(Bloomberg Opinion) — Economists like to think of themselves as mathematicians — or, if feeling momentarily humbler, as physicists. This year’s winners of the Nobel Prize in economics, however, seem to conceive of themselves more as engineers. Like Alvin Roth and Lloyd Shapley, who won the prize in 2012, Paul Milgrom and Robert B. Wilson are specialists in “market design,” a field which, as Roth wrote in a famous paper, calls for “an engineering approach.”
Roth argued that market designers should take bridge-builders as their exemplars: “Engineering is often less elegant than the simple underlying physics, but it allows bridges designed on the same basic model to be built longer and stronger over time, as the complexities and how to deal with them become better understood.”
The bridge that Milgrom and Wilson built was the 1994 auction of telecommunications spectrum by the Federal Communications Commission, later called “the
(Bloomberg Businessweek) — You know that feeling of elation when you win an auction—say, a bidding war for a house—and how it’s immediately followed by that sinking feeling that you overpaid? That’s the winner’s curse. It’s a real thing. Once you stop to think, you realize there’s probably a good reason other people weren’t willing to pay as much as you did. By winning, you just lost.
Understanding the winner’s curse, and how to avoid it, is part of the reason Stanford University economists Robert Wilson and Paul Milgrom won this year’s Nobel Prize in economics—formally called the Sveriges Riksbank Prize in Economic Sciences in Memory of Alfred Nobel (PDF).
Wilson’s and Milgrom’s work is unusual in that it’s both theoretical and highly practical. The U.S. Federal Communications Commission raised more than $120 billion for taxpayers from 1994 through 2014 by selling off wireless frequencies using an auction
The COVID-19 tsunami has caused many ships to sink. But the beauty of a bootstrapped, revenue-generating startup boat is that it can quickly steer and ride the wave.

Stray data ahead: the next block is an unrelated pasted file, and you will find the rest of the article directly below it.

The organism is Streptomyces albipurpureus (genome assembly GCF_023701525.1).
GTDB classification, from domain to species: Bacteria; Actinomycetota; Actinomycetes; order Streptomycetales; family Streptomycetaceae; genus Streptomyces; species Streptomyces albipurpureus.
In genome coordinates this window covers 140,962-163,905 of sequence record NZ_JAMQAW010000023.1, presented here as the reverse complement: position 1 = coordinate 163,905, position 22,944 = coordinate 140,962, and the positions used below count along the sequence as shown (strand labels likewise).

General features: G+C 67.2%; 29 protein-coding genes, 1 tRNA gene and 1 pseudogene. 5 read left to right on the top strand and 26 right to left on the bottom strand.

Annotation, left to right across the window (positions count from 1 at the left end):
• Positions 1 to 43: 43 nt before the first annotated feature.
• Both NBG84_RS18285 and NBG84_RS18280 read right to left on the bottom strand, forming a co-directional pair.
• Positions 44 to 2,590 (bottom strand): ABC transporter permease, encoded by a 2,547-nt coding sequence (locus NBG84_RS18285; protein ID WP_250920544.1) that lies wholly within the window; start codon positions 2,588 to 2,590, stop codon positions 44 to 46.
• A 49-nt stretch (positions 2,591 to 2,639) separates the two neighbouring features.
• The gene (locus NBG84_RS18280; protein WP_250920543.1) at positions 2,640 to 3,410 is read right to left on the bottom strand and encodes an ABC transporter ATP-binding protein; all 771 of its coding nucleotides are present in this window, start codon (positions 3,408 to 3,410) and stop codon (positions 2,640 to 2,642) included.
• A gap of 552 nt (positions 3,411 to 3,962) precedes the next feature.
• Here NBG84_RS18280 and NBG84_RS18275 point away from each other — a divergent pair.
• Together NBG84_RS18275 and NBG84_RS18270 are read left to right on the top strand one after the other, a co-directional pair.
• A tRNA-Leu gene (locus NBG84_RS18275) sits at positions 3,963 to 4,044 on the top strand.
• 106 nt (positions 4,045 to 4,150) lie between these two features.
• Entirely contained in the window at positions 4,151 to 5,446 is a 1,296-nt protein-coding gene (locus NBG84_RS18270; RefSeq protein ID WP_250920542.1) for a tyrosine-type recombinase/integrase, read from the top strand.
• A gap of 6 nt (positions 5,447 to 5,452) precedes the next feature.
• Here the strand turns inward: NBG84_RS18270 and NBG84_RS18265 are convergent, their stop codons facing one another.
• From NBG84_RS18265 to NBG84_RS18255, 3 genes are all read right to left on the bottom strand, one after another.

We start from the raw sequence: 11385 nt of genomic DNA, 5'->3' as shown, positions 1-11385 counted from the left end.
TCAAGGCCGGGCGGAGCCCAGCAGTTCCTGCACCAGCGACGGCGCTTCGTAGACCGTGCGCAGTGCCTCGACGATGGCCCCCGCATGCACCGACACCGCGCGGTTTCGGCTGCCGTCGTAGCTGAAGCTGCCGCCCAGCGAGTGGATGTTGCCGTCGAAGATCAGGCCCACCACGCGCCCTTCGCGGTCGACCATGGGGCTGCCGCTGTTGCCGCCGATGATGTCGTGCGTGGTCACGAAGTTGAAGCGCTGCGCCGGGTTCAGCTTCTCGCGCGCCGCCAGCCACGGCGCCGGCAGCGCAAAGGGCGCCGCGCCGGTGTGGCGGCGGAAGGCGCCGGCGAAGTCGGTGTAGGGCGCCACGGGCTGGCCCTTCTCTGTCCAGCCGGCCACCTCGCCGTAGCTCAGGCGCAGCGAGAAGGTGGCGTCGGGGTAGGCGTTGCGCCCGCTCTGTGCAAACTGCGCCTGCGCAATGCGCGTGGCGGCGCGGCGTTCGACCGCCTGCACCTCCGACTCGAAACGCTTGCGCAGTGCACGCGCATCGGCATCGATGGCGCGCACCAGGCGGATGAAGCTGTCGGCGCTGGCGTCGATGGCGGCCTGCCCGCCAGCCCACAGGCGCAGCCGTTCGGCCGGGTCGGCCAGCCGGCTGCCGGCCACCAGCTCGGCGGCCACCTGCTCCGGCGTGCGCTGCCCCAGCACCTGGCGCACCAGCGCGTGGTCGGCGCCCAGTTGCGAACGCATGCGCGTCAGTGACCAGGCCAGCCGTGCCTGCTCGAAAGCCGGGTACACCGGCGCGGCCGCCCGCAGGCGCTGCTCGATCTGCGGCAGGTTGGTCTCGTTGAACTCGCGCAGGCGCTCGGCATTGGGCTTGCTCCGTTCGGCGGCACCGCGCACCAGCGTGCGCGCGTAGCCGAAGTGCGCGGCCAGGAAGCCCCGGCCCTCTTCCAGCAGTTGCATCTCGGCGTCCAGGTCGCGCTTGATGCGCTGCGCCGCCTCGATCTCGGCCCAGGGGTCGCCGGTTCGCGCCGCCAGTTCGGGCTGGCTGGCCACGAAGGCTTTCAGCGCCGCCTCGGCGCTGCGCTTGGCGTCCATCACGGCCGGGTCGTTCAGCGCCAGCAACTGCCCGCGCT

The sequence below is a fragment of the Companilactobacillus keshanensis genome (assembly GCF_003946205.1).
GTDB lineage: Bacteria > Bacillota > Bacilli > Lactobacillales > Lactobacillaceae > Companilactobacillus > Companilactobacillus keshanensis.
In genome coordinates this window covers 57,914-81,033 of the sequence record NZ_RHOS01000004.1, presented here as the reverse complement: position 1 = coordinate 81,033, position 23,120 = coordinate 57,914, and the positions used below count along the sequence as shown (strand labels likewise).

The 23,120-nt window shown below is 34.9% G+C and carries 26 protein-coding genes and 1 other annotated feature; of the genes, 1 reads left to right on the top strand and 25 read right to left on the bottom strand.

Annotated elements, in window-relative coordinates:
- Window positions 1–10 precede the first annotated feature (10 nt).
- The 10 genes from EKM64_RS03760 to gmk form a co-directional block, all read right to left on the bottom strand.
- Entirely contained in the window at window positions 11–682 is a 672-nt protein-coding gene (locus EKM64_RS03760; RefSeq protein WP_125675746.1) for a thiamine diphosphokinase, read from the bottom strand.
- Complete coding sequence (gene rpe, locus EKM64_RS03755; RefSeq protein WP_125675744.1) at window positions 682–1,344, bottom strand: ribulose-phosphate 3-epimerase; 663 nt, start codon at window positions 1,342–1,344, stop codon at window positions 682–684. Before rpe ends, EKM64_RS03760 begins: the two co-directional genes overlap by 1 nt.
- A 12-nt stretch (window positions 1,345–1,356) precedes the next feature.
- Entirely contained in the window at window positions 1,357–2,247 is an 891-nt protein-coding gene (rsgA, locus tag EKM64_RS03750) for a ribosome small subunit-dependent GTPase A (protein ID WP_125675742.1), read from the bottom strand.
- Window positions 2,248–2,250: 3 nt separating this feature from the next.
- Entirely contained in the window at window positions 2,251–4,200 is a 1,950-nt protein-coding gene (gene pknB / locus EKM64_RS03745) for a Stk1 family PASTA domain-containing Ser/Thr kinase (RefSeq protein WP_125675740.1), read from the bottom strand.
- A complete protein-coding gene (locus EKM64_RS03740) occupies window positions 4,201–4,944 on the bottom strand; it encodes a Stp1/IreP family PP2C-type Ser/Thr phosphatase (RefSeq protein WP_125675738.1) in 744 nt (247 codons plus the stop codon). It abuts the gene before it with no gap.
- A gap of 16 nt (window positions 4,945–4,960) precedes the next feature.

When Vikram Rajput, Founder of medical device startup Subhag HealthTech, felt the rising tide threaten to drown his fledgeling startup, he did what all hustle-happy founders do. He pivoted.
The startup that was set to take off in India this year with its low-cost, home-based IUI (Intrauterine insemination) treatment solution, temporarily shifted gears and started manufacturing face masks — the frontline defence against the dreaded virus.
But it is no ordinary face mask. The copper-infused face mask, named VSafe, is one step ahead in its protection promise as copper is considered a naturally antimicrobial material and is believed to be more resistant to the coronavirus.
“We had started offering our IUI solution in Bangalore
If you just watch the news and the ads – and the social media posts – you could be forgiven the impression that the American political system has gone, well, nuts.
We have a president who realized in February that coronavirus was a huge threat, told the public the opposite, then in late September contracted the often-fatal illness through his own heedlessness – without ever changing his tune. We have a U.S. Senate majority leader who has dropped all pretense of legislating to concentrate on his single paramount goal: packing one more justice onto the Supreme Court.
It’s not that all this doesn’t have an effect on state politics, too. There is, for instance, Dr. Jay Allen, the Republicans’ latest challenger to 1st District Rep. Chellie Pingree.
The title, which appears on all his signs, is genuine. He’s a family physician with a practice in Waldoboro, affiliated with Maine Health
Singapore is looking to form air travel bubbles with countries and territories that have managed the Covid-19 pandemic well. While most of them have some form of arrangement for business and official travel, especially within their own borders, many are reluctant to open up for mass travel as nations battle a resurgence of the coronavirus. Straits Times correspondents Elizabeth Law, Katherine Wei, Jonathan Pearlman, Chang May Choon, Claire Huang, Tan Hui Yee, Walter Sim and Eileen Ng report on how the region has responded to Singapore’s proposal to form air travel bubbles.
China is the first country with which Singapore established a reciprocal green lane arrangement – to facilitate essential business and official travel between both countries – in late May. While the world’s second-largest economy has gradually relaxed rules to allow certain business travellers and foreigners with residential permits back into the country, it has stopped short of